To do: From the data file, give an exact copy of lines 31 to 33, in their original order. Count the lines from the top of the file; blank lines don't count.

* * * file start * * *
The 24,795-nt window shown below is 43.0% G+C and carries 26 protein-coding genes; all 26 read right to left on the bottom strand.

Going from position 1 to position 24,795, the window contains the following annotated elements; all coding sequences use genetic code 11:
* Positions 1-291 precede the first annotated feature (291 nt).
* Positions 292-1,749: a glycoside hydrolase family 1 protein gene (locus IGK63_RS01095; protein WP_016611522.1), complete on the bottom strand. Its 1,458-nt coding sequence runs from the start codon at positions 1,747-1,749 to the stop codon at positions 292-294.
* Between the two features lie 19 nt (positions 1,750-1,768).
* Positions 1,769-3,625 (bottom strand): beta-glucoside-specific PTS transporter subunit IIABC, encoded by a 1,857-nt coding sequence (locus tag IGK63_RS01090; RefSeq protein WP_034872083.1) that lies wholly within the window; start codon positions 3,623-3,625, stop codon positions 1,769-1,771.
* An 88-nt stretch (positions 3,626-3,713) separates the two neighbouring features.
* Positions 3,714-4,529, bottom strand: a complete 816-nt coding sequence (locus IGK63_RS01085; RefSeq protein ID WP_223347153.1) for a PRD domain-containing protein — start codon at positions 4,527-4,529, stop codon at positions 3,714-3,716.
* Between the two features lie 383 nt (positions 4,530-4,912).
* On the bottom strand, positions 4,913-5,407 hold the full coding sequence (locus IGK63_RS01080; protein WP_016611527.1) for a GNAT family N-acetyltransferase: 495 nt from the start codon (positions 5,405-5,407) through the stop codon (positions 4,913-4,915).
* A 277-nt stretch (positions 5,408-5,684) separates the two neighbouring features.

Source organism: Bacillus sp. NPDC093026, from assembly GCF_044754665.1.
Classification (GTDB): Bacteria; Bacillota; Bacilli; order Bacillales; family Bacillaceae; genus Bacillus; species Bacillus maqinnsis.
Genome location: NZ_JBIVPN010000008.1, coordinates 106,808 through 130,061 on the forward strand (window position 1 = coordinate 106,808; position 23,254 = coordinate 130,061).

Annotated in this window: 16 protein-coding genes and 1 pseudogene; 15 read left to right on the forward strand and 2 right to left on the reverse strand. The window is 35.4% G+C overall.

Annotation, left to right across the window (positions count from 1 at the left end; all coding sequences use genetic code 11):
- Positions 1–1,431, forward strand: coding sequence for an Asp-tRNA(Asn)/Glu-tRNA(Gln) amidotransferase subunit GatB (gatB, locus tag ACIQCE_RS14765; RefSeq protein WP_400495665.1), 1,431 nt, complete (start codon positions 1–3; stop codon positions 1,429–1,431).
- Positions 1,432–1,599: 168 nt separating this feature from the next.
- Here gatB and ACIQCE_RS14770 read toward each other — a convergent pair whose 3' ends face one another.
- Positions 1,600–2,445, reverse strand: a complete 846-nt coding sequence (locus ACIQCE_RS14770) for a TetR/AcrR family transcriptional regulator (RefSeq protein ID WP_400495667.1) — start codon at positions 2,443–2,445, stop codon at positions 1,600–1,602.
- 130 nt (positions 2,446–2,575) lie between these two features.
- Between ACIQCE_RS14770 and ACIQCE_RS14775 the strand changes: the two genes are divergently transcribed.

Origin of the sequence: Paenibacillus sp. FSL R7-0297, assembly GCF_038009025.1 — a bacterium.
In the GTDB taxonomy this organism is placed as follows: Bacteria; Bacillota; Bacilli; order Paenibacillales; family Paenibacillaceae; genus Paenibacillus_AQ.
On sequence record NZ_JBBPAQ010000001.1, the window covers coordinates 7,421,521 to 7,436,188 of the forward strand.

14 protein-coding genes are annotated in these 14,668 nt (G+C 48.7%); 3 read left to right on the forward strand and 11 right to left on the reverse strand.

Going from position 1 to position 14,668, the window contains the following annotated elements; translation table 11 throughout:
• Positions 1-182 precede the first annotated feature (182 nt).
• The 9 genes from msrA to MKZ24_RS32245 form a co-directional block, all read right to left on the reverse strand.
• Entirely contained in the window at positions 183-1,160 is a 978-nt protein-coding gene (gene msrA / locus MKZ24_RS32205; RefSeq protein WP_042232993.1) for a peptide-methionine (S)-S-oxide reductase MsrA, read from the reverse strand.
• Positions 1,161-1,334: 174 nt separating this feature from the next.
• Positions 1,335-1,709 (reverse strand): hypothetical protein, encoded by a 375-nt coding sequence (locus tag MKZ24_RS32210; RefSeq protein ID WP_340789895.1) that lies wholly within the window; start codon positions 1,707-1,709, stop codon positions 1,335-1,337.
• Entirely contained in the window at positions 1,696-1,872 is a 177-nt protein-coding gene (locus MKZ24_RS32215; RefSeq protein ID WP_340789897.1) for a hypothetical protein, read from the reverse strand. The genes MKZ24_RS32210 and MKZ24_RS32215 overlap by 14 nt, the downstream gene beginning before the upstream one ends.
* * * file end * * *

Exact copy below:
• Positions 1,161-1,334: 174 nt separating this feature from the next.
• Positions 1,335-1,709 (reverse strand): hypothetical protein, encoded by a 375-nt coding sequence (locus tag MKZ24_RS32210; RefSeq protein ID WP_340789895.1) that lies wholly within the window; start codon positions 1,707-1,709, stop codon positions 1,335-1,337.
• Entirely contained in the window at positions 1,696-1,872 is a 177-nt protein-coding gene (locus MKZ24_RS32215; RefSeq protein ID WP_340789897.1) for a hypothetical protein, read from the reverse strand. The genes MKZ24_RS32210 and MKZ24_RS32215 overlap by 14 nt, the downstream gene beginning before the upstream one ends.